On our fishing trip on the Logan River chef and avid angler Donicio Gomez introduced these two recipes to our riverside lunch. He seasoned our steak with this great spice mix before searing the meat and lathered his delicious compound butter over the top once steaks were cooked.
To prepare the compound butter start by placing the butter on your kitchen counter the night before preparation to allow it to soften. Shallots should be chopped fine as well as the thyme. Combine all ingredients (full recipe below) in a bowl. Mix thoroughly with a fork. You may prefer more acid or more sweetness. Adjust the amount of balsamic vinegar and honey accordingly. Taste after mixing.
To season the meat simply mix all ingredients that are listed below then cover the steaks with the mixture.
This is one of the most satisfying open fire meals I can think of. Chicken pot pie is a complete campfire dish with vegetables, protein, starch and dairy.
All you need besides a plan and ingredients is a cast iron skillet or Dutch oven, with a lid and a spoon.
On this trip we brought a wooden spoon, which split in half as I opened the skillet that has a tendency to seal lid to base while cooking. But as you will see if you watch the video, it all worked out.
Adapted from a recipe by Galen Sampson, Chef and G.M. at the Beaverkill Valley Inn that he demonstrated over fire at the BVI.
Galen Sampson has settled into a comfortable life with his wife on the edge of the Upper Beaverkill River in the Catskill mountains. As the Chef and General manager of the Beaverkill Valley Inn, Galen works hard to create new and interesting dishes and experiences of all kinds for his guests. Chef Sampson’s recipe is a good example of how he responds to expectations that an Inn on a famous trout stream should serve trout, without pulling fish from the Inn’s private stretch of river. This is a highly prized trout fishing paradise that requires all guests to agree to catch and release practices prior to stepping into the special mile of river.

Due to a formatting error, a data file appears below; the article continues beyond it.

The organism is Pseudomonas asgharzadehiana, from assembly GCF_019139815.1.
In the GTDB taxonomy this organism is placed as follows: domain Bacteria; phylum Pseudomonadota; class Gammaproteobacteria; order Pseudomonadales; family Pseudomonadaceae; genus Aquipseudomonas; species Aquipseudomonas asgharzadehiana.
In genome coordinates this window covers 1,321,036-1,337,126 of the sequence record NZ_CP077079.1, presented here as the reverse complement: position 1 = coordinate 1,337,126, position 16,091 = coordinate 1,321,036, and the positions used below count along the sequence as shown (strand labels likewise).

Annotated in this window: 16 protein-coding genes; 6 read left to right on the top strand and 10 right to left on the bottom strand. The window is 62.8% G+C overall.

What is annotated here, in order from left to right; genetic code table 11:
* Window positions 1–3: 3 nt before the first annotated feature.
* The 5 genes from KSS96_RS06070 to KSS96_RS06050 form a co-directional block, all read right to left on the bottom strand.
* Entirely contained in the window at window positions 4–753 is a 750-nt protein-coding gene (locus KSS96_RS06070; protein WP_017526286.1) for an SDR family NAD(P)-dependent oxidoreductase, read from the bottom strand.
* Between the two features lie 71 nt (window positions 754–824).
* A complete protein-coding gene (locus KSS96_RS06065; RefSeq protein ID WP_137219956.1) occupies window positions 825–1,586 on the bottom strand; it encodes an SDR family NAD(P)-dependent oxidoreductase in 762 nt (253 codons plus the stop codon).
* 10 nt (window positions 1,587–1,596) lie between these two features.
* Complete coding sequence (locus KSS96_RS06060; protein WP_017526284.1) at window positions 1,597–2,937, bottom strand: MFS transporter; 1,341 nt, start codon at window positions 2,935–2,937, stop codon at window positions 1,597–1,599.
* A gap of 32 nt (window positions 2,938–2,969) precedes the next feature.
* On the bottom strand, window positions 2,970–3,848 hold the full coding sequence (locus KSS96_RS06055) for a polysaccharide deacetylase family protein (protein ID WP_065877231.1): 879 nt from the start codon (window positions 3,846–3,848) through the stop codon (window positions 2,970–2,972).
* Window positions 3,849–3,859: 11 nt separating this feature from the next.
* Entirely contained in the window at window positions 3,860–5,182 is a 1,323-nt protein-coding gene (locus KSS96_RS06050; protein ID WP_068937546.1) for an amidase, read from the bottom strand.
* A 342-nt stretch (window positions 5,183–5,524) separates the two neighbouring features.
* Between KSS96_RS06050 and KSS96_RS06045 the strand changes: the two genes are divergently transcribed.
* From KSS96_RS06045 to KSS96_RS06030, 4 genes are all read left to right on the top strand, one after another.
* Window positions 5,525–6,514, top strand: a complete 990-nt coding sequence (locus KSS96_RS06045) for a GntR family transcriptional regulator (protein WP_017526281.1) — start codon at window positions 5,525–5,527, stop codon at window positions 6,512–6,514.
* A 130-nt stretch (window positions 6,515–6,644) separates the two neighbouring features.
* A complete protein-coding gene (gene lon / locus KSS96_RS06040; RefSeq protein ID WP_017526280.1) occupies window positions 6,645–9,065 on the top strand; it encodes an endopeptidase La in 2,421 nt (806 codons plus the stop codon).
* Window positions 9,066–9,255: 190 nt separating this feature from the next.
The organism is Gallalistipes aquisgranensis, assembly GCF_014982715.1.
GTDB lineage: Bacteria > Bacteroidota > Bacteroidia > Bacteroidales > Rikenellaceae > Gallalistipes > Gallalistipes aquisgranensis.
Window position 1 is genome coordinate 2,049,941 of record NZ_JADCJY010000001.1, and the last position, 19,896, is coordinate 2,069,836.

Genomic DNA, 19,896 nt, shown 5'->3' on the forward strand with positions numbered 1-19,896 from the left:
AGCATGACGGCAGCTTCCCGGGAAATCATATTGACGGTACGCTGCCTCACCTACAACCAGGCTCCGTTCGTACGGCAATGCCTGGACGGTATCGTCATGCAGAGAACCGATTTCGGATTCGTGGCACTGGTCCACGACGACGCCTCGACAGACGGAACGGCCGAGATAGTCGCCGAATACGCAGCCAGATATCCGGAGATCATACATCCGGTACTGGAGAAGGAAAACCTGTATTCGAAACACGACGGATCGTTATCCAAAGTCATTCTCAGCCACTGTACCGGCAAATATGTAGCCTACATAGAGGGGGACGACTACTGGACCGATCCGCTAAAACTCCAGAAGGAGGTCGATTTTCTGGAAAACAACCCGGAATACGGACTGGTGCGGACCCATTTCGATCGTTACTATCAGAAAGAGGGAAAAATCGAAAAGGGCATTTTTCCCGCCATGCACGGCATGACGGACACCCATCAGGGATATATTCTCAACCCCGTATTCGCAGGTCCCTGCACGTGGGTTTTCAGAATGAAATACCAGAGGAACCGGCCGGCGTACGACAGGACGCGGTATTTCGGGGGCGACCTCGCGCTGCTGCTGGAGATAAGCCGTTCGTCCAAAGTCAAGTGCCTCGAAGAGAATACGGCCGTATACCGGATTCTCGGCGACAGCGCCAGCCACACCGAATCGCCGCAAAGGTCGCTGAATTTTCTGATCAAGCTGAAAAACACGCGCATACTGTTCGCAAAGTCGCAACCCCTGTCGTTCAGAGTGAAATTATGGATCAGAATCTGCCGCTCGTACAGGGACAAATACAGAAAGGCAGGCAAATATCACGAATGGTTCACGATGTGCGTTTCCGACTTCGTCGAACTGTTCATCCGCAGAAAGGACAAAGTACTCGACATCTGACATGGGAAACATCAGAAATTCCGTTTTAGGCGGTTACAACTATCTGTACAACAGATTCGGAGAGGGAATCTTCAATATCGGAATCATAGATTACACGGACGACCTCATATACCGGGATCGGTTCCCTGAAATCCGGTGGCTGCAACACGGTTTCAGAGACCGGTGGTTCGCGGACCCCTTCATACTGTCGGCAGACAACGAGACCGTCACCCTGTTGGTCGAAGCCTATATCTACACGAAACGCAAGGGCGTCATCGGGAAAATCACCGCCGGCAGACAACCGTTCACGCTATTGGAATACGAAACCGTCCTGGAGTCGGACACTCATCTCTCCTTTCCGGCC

In 1963, about 5 miles up river from the Beaverkill Valley Inn, the Shaver family transitioned a dairy farm into a trout hatchery. As today’s hatchery manager, Sherry Shaver explained that her Great Grandfather wanted to try something new, so he dug a series of pools paralleling the river and fed the river water into the pools. The pools are like steps, gradually following the downhill slope on the edge of a dirt road across the street from an old dairy barn. Since that time the Shaver family has developed an expertise in raising trout from years of passed down experience and a lifetime invested in Catskill mountain living. Sherry tells stories of bears that have broken irrigation pipes and visitors who have learned to trout fish on their casting pond. She also explained to us how several times a year the trout or fry are moved from troughs inside near the incubators to outside locations as they grow and develop.
During our visit, Sherry showed us how the trout progress from inside in incubation rooms to tanks, then pools and finally to the counting pen where they are removed by nets into containers. The Shaver family crew then removes the trout by hand, examines them and sort them for delivery. The Beaverkill Trout Hatchery has several free flowing pools that contain trout from 10 inches to 28 inches, all are separated by species (browns, rainbows & golden) and size. This allows them to fill orders from trout clubs, municipalities and chefs in the Northeast. While we were there, we watched as they curated a delivery of 400 trout of mostly 12 inches, some up to 24 inches and 3 goldens of 26 inches for a town fishing derby on a river in New Jersey.